January, the month for new beginnings and detox diets.

Perhaps the only way creativity can be associated with the first month of the year is in coming up with new year’s resolutions, which are likely to be put aside by Valentine’s day, or detox diets, enthusiastically pinned on Pinterest. However, January also happens to be International Creativity Month - founded by Randall Munson, a motivational speaker.

“This is a perfect opportunity to consider ways that creativity and innovation can be applied during the year ahead”, claims its founder. “Rather than being satisfied with a temporary new year’s resolution, International Creativity Month provides a more powerful, long-lasting opportunity for positive change. It serves as a reminder to individuals and organizations around the globe to capitalize on the power of creativity and innovation.”

Thinking outside of the box gives us the ability to come up with different viewpoints on a subject - which is something of key importance in today’s world. Globalization and technology have been playing an important role in many industries. Technology made it easy for us to produce an item cheaply all over the globe, whilst globalisation has made it easier for products which were specific to one country or region, to be produced worldwide as well. What determines the ability to have a substantial mark-up is how creatively you can advertise and market, and eventually sell your product. This is why creativity is more relevant in today’s world, more than ever. The creative economy, an umbrella term used by John Howkins brings together jobs in advertising, architecture, art, crafts, design, fashion, film, music, performing arts, publishing, R&D, software, toys and games, TV and radio, and video games, and is one of the most important economies today.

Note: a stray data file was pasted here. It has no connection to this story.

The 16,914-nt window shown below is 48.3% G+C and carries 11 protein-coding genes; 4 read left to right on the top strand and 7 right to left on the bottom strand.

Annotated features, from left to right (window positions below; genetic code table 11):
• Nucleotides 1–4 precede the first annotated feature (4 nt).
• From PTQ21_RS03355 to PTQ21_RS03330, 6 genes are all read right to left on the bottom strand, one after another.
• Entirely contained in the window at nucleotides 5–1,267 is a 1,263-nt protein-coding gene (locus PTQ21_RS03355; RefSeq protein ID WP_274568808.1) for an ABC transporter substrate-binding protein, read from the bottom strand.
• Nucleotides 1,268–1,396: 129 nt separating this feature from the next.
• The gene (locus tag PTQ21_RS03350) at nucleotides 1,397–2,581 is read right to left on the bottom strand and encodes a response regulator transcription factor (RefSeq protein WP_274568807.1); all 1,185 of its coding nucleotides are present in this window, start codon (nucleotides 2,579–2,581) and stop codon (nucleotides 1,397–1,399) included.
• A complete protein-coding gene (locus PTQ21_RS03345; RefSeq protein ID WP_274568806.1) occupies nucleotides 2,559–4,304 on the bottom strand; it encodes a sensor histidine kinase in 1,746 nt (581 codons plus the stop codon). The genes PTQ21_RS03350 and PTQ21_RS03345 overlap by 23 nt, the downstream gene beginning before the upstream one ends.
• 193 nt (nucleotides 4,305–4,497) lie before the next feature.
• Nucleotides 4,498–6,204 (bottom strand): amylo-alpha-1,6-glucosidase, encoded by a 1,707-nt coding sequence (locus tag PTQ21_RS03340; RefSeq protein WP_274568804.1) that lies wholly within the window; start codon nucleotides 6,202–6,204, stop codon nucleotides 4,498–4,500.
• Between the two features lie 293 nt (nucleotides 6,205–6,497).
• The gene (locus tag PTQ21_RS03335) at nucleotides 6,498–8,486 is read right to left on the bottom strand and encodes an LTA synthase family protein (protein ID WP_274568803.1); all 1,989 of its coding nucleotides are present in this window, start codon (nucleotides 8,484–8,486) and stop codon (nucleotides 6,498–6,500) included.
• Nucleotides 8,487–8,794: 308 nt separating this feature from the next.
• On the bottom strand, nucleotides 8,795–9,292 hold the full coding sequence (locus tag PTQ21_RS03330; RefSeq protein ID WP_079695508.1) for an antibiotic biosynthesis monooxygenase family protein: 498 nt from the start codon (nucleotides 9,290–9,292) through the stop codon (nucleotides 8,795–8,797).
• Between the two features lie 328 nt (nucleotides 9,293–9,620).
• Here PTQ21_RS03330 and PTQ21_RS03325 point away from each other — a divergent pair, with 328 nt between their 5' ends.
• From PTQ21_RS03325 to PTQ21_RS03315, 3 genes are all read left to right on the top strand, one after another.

This also relates closely to the importance of the arts and humanities in our education systems. Artists are the ones telling stories through their media, stories that help us make sense of the world around us. They make us dream and imagine what was previously unimaginable, they help us connect what was to what is and what will be. This makes an arts student less likely to follow the conventional path others end up taking when it comes to matters such as career choices.

This matter is especially relevant when considering the findings of the Malta Employability Index report, published in the last quarter of 2015, which states that University of Malta and MCAST students studying media, tourism, arts and creative arts, are the least likely to find a job which is complementary to their area of studies. Read more here.

Students, take up this international month of creativity as a challenge to think outside of the box when it comes to choosing your career path. You might also want to look into these intriguing Jobs of the Future.

We can help you with that. Take a look at a number of Graduate Jobs in Malta we have to offer.